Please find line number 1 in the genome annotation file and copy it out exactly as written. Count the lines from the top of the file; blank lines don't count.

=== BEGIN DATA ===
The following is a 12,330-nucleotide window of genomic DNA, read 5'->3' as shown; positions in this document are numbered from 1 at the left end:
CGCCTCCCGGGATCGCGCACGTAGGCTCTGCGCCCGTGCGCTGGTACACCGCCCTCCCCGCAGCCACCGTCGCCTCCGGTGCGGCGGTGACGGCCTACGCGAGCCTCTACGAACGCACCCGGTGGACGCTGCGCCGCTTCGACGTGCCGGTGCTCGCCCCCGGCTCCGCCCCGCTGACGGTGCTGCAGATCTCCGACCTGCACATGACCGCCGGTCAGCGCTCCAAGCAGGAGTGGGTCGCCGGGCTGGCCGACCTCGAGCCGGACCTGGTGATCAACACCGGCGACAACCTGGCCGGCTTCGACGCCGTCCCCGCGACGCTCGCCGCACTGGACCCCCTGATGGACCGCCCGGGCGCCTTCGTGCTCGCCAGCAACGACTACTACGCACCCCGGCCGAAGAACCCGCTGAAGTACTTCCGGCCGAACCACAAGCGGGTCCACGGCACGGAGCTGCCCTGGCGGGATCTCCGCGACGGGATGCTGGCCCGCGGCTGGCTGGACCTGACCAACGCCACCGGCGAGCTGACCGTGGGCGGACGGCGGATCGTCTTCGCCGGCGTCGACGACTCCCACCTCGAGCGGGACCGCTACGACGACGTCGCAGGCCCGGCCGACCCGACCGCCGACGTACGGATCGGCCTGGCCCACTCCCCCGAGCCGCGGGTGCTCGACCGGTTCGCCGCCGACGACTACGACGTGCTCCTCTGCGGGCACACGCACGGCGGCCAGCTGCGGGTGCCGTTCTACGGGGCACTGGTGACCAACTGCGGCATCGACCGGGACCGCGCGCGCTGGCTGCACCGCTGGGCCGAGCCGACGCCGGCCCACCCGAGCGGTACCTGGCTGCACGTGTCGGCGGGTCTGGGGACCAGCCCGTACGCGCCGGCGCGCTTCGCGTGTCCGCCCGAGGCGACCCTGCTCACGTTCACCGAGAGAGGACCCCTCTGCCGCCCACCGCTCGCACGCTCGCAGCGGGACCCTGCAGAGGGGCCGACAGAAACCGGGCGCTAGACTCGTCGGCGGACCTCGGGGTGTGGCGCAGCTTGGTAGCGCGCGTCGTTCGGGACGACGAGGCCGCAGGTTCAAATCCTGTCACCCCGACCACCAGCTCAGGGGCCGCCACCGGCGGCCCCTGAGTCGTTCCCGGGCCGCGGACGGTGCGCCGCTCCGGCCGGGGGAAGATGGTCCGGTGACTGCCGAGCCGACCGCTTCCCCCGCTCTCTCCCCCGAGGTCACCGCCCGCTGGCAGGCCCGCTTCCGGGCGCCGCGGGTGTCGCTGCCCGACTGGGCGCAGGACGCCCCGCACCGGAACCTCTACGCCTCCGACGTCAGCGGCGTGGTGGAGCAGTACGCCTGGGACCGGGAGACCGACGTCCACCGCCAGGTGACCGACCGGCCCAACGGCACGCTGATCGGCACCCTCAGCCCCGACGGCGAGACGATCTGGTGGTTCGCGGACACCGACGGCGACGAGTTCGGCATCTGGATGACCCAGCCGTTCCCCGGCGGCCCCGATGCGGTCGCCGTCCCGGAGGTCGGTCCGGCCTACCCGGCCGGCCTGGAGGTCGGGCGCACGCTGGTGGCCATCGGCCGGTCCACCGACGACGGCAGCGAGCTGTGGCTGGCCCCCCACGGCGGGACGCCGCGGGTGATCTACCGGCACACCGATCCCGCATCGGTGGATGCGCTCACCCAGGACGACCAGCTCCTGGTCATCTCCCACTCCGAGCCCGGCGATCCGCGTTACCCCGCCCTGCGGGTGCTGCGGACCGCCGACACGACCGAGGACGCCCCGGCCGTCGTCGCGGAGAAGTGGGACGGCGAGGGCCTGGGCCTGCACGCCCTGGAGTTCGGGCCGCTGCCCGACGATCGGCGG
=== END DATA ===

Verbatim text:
The following is a 12,330-nucleotide window of genomic DNA, read 5'->3' as shown; positions in this document are numbered from 1 at the left end: